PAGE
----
Potential exporters might also be dissuaded by the historic volatility of the natural gas market.
Half a decade ago, energy companies were scrambling to build LNG import terminals. But by the time they had weathered organized public opposition and regulatory oversight, they discovered that the U.S. shale oil boom had destroyed the economics of LNG imports. Some import partnerships went bankrupt. Others rapidly changed course and began applying for export permits.
What’s more, unlike oil, gas isn’t traded at a global, standard price. Not only do prices differ wildly in various parts of the world, but the trade of natural gas is also subsidized and restricted by a complex web of laws in exporting and importing nations.
The Energy Information Agency emphasized that volatility in its report.
“EIA recognizes that projections of energy markets over a 25-year period are highly uncertain and subject to many events that cannot be foreseen, such as supply disruptions, policy changes, and technological breakthroughs,” the report says. The authors also warned that their study was limited and didn’t account for other variables, such as world energy markets, macroeconomics, or how price changes may affect the demand for natural gas on a global scale.
Despite these challenges, one company, Houston-based Cheniere Enegy, Inc., has already received permits to build a natural gas export terminal in Sabine, La. where it already has an LNG import terminal. On Jan. 30 Cheniere signed an agreement to sell 3.5 million tons of LNG to Korean Gas Corporation beginning as early as 2017.
Gas Consumers Oppose Exports
The domestic natural gas industry got a big political boost when Obama used his Jan. 24 State of the Union Address to promise that his administration “will take every possible action to safely develop this energy.”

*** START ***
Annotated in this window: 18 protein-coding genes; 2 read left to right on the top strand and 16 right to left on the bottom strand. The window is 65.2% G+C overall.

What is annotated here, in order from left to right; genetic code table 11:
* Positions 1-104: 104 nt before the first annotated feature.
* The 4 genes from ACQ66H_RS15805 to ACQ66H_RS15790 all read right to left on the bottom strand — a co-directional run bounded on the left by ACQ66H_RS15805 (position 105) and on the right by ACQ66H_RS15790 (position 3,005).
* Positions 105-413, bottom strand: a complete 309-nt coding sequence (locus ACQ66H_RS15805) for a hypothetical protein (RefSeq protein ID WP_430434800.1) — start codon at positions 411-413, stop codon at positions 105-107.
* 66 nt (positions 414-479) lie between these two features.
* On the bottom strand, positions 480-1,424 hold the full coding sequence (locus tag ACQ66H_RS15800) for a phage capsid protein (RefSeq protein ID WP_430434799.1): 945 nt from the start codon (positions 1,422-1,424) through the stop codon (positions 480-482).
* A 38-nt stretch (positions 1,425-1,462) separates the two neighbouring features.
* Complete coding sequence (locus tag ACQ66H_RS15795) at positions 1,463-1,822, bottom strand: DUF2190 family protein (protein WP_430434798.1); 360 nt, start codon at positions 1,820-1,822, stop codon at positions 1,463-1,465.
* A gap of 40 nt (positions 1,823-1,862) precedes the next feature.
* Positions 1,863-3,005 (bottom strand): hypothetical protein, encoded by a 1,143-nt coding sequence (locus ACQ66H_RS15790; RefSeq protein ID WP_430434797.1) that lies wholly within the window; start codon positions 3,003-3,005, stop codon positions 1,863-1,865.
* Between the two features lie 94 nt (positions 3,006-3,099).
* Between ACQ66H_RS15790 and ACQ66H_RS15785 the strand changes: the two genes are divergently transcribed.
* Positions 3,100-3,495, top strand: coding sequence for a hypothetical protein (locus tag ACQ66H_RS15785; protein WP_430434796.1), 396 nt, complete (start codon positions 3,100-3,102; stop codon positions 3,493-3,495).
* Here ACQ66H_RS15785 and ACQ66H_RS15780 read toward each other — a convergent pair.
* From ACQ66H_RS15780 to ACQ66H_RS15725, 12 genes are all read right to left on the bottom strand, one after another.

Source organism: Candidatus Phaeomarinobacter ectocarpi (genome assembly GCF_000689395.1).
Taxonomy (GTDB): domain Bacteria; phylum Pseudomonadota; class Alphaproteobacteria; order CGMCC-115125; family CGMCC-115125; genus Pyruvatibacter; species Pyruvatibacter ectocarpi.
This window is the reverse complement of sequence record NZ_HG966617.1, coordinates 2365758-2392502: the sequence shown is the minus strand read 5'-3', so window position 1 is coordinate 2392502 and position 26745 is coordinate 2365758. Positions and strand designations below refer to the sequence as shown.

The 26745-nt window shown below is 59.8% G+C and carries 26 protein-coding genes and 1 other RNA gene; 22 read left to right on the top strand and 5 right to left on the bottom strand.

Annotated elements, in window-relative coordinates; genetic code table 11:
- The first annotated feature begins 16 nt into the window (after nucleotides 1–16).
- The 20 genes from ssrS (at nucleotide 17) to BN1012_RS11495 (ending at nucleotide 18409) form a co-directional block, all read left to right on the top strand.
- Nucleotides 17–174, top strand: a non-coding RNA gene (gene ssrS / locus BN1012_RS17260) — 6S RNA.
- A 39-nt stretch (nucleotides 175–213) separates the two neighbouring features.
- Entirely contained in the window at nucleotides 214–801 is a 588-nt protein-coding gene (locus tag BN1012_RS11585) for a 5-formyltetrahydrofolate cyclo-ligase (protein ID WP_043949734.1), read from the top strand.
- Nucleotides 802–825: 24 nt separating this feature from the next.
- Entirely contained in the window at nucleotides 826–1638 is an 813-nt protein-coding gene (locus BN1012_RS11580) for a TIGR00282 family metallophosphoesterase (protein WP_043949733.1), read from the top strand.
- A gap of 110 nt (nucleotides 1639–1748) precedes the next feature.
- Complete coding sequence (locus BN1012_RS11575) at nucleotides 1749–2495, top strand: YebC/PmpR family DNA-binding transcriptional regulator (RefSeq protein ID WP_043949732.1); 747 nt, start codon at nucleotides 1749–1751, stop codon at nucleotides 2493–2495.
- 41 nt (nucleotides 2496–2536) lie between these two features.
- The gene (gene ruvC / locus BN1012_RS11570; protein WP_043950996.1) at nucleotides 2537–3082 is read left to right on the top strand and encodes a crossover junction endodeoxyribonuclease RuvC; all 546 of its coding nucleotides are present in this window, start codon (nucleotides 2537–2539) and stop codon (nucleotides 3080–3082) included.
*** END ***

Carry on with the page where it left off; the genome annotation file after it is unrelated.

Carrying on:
Fellow Democrats aren’t as certain the booming natural gas industry will translate to lower energy prices and other benefits for individuals and businesses in the United States. Last week Rep. Ed Markey (D-Mass.) introduced two legislative amendments regarding natural gas exports. One would have restricted exports of natural gas drilled from federal lands, while the other would have prevented FERC from approving new natural gas export terminals until 2025. Neither proposal passed the Republican-controlled house, but the subject is a long way from settled. During testimony on the President’s budget, Energy Secretary Stephen Chu said he hadn’t yet come to a decision on potential natural gas exports to non free-trade countries.
It’s not just environmentalists and NIMBYists who want to block those permits. Utility, manufacturing, even pharmaceutical and agribusiness interests could all lose out on a cheap power source if exports drive prices up.
“By anyone’s measure, these are substantial cost increases,” Paul Cicio, president of the Industrial Energy Consumers of America said in a news release after the EIA released its study in January. At the time, Cicio said the IECA was lobbying for legislation that would force the Energy Department to require impact studies of every application to export LNG.
American Public Gas Association Executive Vice President Dave Schryver said his organization’s members—small, often not-for-profit gas systems owned by municipalities and other public entities—have been concerned about LNG exports since Cheniere first applied for a permit.
“Given the unknowns, and given the price impacts, it’s pretty premature to go out and create this highway,” Schryver said. Instead, he thinks the focus should be shifted to using the glut of natural gas to power U.S. vehicles and fuel U.S. power plants. An investment in natural gas infrastructure would generate new jobs, he said, while export terminal construction would only create short-term work.